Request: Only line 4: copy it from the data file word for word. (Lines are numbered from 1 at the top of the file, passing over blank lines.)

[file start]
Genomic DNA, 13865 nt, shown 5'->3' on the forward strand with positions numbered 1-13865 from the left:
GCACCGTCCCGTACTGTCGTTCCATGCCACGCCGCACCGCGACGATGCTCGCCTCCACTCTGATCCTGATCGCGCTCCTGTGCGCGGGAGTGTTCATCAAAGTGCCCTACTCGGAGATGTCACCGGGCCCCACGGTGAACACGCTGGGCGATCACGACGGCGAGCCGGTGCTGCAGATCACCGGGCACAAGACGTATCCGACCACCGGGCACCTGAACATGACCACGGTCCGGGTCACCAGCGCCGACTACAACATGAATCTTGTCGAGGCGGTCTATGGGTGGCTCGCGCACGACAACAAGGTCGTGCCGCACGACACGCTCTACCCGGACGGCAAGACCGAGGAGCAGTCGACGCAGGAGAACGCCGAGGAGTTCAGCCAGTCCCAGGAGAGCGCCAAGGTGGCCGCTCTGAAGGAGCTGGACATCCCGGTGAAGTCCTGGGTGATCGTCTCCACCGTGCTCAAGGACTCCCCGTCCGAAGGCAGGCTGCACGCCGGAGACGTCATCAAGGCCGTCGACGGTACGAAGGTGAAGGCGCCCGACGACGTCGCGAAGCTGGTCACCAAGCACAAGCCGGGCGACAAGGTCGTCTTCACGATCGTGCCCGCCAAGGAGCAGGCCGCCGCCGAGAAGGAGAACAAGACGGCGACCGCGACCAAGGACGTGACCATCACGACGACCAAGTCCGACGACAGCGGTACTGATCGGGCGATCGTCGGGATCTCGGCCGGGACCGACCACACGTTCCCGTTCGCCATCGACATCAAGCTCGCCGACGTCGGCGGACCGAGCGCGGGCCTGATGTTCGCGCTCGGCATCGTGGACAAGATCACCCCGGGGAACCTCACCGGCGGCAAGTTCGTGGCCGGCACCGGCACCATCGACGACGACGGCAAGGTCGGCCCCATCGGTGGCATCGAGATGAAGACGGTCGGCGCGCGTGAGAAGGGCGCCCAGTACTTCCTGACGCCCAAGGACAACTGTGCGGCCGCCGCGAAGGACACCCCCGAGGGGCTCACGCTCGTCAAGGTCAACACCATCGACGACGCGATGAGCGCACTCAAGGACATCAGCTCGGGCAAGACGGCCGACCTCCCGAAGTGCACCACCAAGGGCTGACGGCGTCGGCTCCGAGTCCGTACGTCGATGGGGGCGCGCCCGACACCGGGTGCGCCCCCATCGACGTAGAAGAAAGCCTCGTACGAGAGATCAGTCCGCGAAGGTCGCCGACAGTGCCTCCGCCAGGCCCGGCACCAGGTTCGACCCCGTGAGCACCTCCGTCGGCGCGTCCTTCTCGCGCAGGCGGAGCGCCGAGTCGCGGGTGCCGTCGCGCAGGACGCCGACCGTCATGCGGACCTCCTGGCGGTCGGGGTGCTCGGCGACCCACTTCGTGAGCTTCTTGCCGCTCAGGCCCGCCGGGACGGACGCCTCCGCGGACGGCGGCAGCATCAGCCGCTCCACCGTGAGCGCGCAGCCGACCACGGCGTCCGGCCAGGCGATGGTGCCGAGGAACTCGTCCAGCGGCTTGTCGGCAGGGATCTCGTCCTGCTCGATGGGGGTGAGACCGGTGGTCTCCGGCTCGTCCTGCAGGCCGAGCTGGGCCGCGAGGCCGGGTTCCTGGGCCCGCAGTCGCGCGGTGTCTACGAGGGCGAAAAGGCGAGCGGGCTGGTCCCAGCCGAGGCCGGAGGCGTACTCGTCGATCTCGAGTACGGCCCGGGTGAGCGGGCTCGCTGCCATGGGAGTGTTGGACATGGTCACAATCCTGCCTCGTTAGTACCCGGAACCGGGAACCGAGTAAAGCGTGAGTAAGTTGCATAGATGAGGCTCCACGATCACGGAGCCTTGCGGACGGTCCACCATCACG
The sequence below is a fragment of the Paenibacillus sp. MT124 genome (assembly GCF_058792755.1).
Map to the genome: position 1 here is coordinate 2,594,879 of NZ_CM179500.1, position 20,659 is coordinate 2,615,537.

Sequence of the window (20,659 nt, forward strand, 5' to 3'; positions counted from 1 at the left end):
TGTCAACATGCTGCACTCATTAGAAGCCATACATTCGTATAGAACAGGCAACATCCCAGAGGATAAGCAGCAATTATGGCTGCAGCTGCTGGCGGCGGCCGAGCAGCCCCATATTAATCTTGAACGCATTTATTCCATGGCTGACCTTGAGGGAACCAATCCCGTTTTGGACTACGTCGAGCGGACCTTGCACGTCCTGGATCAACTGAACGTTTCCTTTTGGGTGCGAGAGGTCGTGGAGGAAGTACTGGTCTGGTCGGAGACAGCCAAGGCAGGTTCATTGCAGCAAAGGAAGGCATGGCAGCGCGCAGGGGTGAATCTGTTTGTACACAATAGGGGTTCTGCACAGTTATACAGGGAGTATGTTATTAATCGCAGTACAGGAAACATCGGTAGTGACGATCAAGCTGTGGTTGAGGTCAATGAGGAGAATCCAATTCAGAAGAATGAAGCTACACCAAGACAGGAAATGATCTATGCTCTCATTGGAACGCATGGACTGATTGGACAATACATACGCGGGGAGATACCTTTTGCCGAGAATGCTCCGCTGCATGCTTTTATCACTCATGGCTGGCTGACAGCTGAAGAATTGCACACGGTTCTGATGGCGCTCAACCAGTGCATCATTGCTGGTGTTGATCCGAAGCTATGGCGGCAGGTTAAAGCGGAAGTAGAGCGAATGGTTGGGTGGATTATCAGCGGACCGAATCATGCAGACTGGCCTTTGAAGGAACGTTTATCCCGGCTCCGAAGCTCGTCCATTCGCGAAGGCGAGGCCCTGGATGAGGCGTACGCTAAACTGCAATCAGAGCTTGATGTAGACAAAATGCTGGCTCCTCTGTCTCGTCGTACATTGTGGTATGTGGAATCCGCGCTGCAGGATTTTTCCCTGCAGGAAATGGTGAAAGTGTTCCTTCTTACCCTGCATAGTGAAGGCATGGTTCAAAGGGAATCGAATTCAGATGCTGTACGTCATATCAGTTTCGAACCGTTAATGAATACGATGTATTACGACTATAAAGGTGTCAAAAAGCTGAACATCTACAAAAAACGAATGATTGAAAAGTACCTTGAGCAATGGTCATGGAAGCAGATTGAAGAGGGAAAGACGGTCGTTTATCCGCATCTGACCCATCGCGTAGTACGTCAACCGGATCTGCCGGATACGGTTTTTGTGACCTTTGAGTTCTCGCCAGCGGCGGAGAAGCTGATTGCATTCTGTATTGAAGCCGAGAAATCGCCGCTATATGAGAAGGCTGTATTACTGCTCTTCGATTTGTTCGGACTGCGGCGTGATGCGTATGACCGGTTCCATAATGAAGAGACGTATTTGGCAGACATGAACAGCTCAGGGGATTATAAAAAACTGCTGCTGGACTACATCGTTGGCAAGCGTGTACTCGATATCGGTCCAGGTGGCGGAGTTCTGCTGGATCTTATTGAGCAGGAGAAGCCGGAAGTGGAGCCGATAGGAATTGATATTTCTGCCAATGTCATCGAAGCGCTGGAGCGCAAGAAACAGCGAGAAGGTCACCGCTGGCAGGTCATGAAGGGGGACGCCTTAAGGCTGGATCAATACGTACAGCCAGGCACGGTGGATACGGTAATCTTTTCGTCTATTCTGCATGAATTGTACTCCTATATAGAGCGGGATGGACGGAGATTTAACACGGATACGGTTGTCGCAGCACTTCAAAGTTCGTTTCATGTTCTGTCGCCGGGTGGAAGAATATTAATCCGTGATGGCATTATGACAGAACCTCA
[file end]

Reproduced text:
Map to the genome: position 1 here is coordinate 2,594,879 of NZ_CM179500.1, position 20,659 is coordinate 2,615,537.